Tuesday, December 16, 2008

Tip Of The Iceberg

I've spent a few days catching up with the Bernard Madoff story (as well as the smaller but no less spectacular Marc Dreier tale of woe). I have a couple of thoughts and observations to make.
First, this is just the beginning. As with all things financial, the first shock is never the last, as things like this ripple through the interconnected financial world. Look at how the "contained" (to use Henry Paulson's term) subprime mortgage meltdown took over the entire commercial banking system.
Before we go much further, I need to do a quick primer on what Madoff and Dreier did. It involves a term you might have heard called a "hedge fund". A hedge fund is nothing more than a pool of money that places sophisticated bets on individual companies and/or stock indices. Usually, because the chance for profit is much higher, they will bet against a company or market by "shorting" the stock or borrowing shares from someone with the promise to pay for them later, turning around and selling them, then buying other shares back when the price drops and "paying" back the original loan. There are other, even more complex arrangements that hedge funds engage in, like derivatives and leverage, and I might cover those in later articles.
There are plenty of complications to short selling, not least of which is the possibility of unlimited losses: if the shares never go down below the "sales" price, the borrower can't earn any return. The upside is, it's about the only way to make money in a down market. 
Hedge funds, therefore, spend an extraordinary amount of time looking for companies that are about to fail in some respect: revenues off, profits down, dividends cancelled. Obviously, they try to do this before the rest of the market finds out.
Hedge funds are also exempt from the very tight oversight rules of the SEC that apply to brokerages by dint of the fact that one has to be a "qualifed" or "accredited" investor (the rules are a bit complex, but suffice it to say to be either of these, you gotta have bucks). These are in effect private, invitation-only investments, and the investors are expected to have some financial sophistication, as evidenced by the fact they have $1 million or more.  
As the Madoff case shows, not so much.
While the grunt work of a hedge fund relies on quantitative analysis (number crunching), the marketing work of a hedge fund relies primarily on the qualitative properties of the fund manager.
Which leads me to observation number two: there's no accounting for greed. By all accounts, Madoff should have been a successful manager. He was a chairman of the NASDAQ, which means he had an awful lot of success investing, and had credentials and contacts out the wazoo.
Time will tell us how he failed so miserably, but the clear lesson from Madoff's point of view is, he got greedy.
You see, fund managers are generally entitled to a percentage take of the profits (normally 20%) as well as a percentage of the assets in play (usually 1%) to cover administrative expenses (salaries, normally). Obviously, the higher the nut, the larger the percentage take is in real dollars. If you manage actual assets of $15 billion, as Madoff did, but can leverage these to three or four times their size, as Madoff did, you can claim $50 billion in assets and ignore the liabilities, because hey, they're going to be paid back! On paper, you've just earned $7 billion in bonuses and can claim $500 million in expenses.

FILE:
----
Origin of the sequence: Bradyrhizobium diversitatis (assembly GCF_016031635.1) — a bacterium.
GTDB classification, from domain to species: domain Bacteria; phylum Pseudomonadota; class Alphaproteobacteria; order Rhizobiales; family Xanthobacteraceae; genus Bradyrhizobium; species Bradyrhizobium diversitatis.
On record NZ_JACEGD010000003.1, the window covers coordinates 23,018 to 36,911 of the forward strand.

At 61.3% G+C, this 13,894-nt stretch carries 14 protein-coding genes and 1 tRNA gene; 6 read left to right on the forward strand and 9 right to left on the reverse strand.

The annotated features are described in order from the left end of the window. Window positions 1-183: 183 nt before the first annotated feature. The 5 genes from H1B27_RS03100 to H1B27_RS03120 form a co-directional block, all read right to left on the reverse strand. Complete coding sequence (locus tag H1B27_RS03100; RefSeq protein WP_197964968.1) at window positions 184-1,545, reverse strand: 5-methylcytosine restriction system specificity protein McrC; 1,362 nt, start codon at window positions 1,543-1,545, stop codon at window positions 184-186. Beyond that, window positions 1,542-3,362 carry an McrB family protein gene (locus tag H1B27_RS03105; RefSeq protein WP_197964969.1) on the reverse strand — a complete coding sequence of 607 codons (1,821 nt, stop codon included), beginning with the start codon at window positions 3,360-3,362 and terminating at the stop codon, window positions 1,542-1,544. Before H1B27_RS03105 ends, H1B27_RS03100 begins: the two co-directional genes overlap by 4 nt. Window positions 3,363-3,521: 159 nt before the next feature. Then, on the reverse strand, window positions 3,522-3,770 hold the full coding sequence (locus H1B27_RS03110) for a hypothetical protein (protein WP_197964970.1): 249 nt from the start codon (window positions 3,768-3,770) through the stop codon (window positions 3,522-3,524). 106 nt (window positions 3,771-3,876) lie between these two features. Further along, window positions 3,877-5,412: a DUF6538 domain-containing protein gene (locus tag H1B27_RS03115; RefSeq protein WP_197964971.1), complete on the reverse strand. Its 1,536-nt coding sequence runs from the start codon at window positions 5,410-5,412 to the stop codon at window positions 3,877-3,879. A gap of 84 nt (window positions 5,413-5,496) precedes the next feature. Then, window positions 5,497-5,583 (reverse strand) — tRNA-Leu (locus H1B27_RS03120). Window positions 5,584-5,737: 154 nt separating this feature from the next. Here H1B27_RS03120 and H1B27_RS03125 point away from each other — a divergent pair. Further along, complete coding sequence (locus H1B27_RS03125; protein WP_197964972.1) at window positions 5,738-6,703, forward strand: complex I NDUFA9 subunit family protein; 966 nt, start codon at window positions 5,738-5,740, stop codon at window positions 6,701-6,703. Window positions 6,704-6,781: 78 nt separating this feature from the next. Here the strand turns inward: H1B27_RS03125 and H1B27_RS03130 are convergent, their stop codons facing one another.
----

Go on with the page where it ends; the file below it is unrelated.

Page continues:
Not bad, eh? So you can understand why Madoff didn't just toss the keys on the desk when his investments went sour.
Which brings me to point number three: there's no accounting for greed. (What?)
How he sold these stakes in his fund is simple: he dummied up numbers, attracted the right kind of attention and was able to practically hand out stakes in his fund. He all but promised a 12% return each year, allowing people to fill in the "promise" bit on their own. So long as he was able to expand his investment pool, the sky was the limit in terms of how much money he would control but also how long he could pay out 12% returns. 
This is why hedge funds are run on the rule that the investors have to have sophistication, because the opportuinity to bilk people is too juicy. You're supposed to know to ask questions, the right questions. Apparently, enough people didn't, dazzled by doubling their money eveery six years. 
Clearly, the SEC, which has nominal oversight over hedge funds, gave Madoff a pass, which brings me to point number four: too often, we are led by authority and don't question it. We saw it after Obama took the nomination, the number of liberals who creid foul as Obama correctly shifted to more centrist positions. We see it in the Madoff case. Hey, the guy was chairman of NASDAQ just ahead of the tech boom! 
Point number five (and echoing point number one) is that hedge funds have already been responsible for the collapse of Bear Stearns, Lehman Brothers, and Fannie Mae and Freddie Mac. Indeed, some speculation has it that hedge funds are responsible for the year long collapse of the global stock market.
Now, take that bit of information and add this bit of information: in America alone, hedge funds control 3/4's of a trillion dollars in assets. That's roughly half of the assets under management worldwide.
Put it this way: hedge funds as a nation would rank 8th, just ahead of Spain and just behind Germany.
Suddenly, you see that Madoff is peanuts, the tip of the iceberg, the first crack in the veneer of ice over the abyss. We're a long way from bailing out this boat.